It’s really hard to pull off a movie set in a single location and keep audiences engaged.
Director Antoine Fuqua does just that in his newest flick “The Guilty,” which hits Netflix on Friday as a riveting remake of Gustav Möller’s acclaimed 2018 Danish crime thriller.
The film follows demoted Los Angeles Police Department officer Joe Baylor (Jake Gyllenhaal) who has been reassigned to a 911 call dispatch desk. His disinterested, almost mocking approach to trivial callers suddenly shifts when he receives an emergency phone call from a kidnapped woman, inspiring him to take matters into his own hands.
It’s a taut companion piece to Gyllenhaal’s masterpiece “Nightcrawler” (2017), in which he played a TV news cameraman staging crime scenes (“if it bleeds, it leads”). This time, his attempt to save an abductee is his personal penance, seeking redemption for an incident on the eve of his court date, about which the L.A. Times keeps calling for comment.
Reuniting with Fuqua after their boxing flick “Southpaw” (2015), Gyllenhaal delivers a one-man combustible performance with tons of sweaty close-ups. He goes for broke to portray a mental breakdown, taking hits from an inhaler to stave off asthma attacks, squeezing a stress ball and constantly checking his phone to see if his estranged daughter is calling.
The voices on the other end of the line remain just that as Riley Keough (“American Honey”) is the breathless abductee Emily Lighton and Peter Sarsgaard (“Shattered Glass”) is her edgy ex-husband Henry Fisher who snatched her away, leaving two kids home alone. We never cut away to see these people; their voices paint a mental picture.
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You’ll even hear Ethan Hawke as his LAPD superior, an homage to “Training Day” (2001) where Fuqua directed Denzel Washington to an Oscar. He’s since settled into action thrillers to save the president in “Shooter” (2007) and “Olympus Has Fallen” (2013), while reuniting with Denzel for “The Equalizer” (2014) and “The Magnificent Seven” (2016).
The latter showed Fuqua’s ability to remake a John Sturges Western, which was itself a remake of Akira Kurosawa. “The Guilty” allows Fuqua to flex his remake muscles again by bringing a Danish thriller to L.A. where wildfires heighten the atmospheric tension and preoccupy Gyllenhaal’s colleagues to the point that he can realistically go vigilante.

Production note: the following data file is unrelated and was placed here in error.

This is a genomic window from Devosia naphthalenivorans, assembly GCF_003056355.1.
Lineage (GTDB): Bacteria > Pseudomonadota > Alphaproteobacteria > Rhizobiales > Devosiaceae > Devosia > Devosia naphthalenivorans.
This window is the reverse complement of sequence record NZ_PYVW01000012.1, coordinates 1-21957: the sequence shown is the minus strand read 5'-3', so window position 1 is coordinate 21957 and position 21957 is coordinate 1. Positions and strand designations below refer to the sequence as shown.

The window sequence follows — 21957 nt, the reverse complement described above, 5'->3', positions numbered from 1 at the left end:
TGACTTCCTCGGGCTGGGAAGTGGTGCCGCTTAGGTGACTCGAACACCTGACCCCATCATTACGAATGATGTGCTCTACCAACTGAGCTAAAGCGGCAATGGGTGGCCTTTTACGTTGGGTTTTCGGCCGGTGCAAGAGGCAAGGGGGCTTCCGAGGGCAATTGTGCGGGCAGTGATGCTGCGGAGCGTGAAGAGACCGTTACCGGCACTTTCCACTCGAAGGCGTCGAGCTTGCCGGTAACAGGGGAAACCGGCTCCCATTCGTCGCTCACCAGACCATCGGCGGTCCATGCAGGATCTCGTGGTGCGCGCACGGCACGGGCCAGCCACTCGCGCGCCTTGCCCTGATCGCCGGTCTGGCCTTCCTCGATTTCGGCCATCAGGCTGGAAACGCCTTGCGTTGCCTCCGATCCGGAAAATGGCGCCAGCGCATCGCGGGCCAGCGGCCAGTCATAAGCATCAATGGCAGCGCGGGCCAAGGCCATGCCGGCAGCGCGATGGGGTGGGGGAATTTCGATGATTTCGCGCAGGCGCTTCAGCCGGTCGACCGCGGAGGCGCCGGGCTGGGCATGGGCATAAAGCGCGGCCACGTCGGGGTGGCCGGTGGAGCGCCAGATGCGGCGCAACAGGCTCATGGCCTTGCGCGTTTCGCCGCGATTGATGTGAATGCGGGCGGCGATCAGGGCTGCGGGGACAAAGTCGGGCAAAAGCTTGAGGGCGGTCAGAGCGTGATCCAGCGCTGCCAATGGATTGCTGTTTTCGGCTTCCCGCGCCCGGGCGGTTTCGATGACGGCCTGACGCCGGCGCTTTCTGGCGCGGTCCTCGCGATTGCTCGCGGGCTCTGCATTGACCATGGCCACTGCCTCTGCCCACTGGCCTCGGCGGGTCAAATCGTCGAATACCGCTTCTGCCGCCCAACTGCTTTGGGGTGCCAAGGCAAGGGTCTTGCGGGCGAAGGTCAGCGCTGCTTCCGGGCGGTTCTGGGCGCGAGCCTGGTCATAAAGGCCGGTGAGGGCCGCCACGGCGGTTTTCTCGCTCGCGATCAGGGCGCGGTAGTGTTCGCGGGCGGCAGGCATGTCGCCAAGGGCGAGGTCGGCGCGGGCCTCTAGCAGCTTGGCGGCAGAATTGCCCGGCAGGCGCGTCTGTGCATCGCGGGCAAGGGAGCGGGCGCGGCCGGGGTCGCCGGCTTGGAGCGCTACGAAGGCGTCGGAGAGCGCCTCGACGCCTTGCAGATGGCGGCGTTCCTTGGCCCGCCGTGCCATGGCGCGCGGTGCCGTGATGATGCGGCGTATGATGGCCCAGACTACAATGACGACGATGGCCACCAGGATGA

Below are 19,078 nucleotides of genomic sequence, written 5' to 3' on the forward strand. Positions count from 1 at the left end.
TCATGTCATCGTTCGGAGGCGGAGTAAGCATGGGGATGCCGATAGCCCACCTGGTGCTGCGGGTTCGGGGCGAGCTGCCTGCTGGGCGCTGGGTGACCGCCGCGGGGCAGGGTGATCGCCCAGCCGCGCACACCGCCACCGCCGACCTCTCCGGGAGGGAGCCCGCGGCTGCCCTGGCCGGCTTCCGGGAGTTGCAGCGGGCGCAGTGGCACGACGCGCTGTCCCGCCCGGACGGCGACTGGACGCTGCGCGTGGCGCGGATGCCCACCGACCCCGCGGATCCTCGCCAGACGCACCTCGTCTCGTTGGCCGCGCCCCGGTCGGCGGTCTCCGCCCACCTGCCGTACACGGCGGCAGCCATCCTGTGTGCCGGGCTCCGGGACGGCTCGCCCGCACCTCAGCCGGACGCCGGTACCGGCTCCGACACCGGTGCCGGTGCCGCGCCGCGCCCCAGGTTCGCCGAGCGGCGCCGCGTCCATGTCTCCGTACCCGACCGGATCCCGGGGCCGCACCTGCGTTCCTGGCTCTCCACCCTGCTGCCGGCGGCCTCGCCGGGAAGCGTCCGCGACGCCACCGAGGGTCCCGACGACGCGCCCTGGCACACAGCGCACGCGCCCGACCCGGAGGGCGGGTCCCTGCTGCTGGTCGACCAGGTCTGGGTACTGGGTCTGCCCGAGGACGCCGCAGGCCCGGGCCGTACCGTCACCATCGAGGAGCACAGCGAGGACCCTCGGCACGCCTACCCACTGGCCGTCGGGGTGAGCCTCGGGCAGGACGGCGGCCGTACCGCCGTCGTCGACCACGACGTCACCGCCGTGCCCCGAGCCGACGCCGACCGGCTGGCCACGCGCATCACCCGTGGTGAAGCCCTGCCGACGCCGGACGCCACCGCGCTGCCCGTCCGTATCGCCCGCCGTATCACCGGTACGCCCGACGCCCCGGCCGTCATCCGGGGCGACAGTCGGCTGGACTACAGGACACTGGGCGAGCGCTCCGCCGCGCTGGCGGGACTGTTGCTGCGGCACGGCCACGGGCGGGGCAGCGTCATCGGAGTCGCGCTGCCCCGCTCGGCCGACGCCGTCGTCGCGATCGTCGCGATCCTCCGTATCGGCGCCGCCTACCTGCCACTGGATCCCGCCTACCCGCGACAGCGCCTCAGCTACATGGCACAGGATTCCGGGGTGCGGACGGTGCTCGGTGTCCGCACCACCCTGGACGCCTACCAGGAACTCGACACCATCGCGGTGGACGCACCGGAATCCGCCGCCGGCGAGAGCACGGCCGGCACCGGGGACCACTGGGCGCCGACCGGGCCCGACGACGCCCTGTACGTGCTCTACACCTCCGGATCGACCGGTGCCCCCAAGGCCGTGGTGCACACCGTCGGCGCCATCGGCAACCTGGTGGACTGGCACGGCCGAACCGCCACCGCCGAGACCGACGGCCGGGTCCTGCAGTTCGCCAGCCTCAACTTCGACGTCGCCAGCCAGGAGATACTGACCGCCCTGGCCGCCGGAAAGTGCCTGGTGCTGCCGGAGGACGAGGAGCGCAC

Fuqua only shows events outside of the 911 dispatch center twice. In one scene, we see a van getting stopped on the highway by police officers. Later, we see rear taillights superimposed over Gyllenhaal. These are brief breathers in an otherwise single setting.
Such a setup is a producer’s dream, requiring only one location for production. It’s a welcome throwback to Joel Schumacher’s “Phone Booth” (2002) where Colin Farrell was trapped in a sniper’s phone booth, or newer efforts like Steven Knight’s “Locke” (2013) where Tom Hardy called from his BluTooth headset behind his car’s steering wheel.
Screenwriter Nic Pizzolatto (“True Detective”) keeps us engaged with a character who thinks he saw or heard a crime like Alfred Hitchcock’s “Rear Window” (1954), Michelangelo Antonioni’s “Blow Up” (1966) or Brian DePalma’s “Blow Out” (1981). Like those films, it’s the kind of plot that makes you immediately want to re-watch it after you know the ending.
The script boasts killer twists that you won’t see coming, unless you’ve seen the Danish original, which features a nearly identical plot. Even so, the remake manages to expand the scope with social commentary against the backdrop of Black Lives Matter where police are under fire after Derek Chauvin was found guilty in the 2020 murder of George Floyd.
Between “The Guilty” and “Training Day,” Fuqua is becoming something of a whistle blower for corruption within the LAPD. It’s surprising that he didn’t direct at least one episode of “American Crime Story: The People v. O.J. Simpson,” but something tells me he could direct the hell out of a neo-noir like “Chinatown” (1974) or “L.A. Confidential” (1997).
Ultimately, “Training Day” remains Fuqua’s crowned jewel, as critics will dock originality points from “The Guilty” for being derivative. Then again, so is “CODA” (201) and that just won Sundance as an Oscar contender. Hopefully, this riveting remake inspires folks to seek out the Danish original, which many Americans missed the first time around.
Either way, Fuqua isn’t concerned with making film history here; he just wants to keep us on the edge of our seats, or on the edge of our couches at home. Pop some popcorn and fire this up on Netflix, but grab your inhaler and squeeze a stress ball. It’s a gas.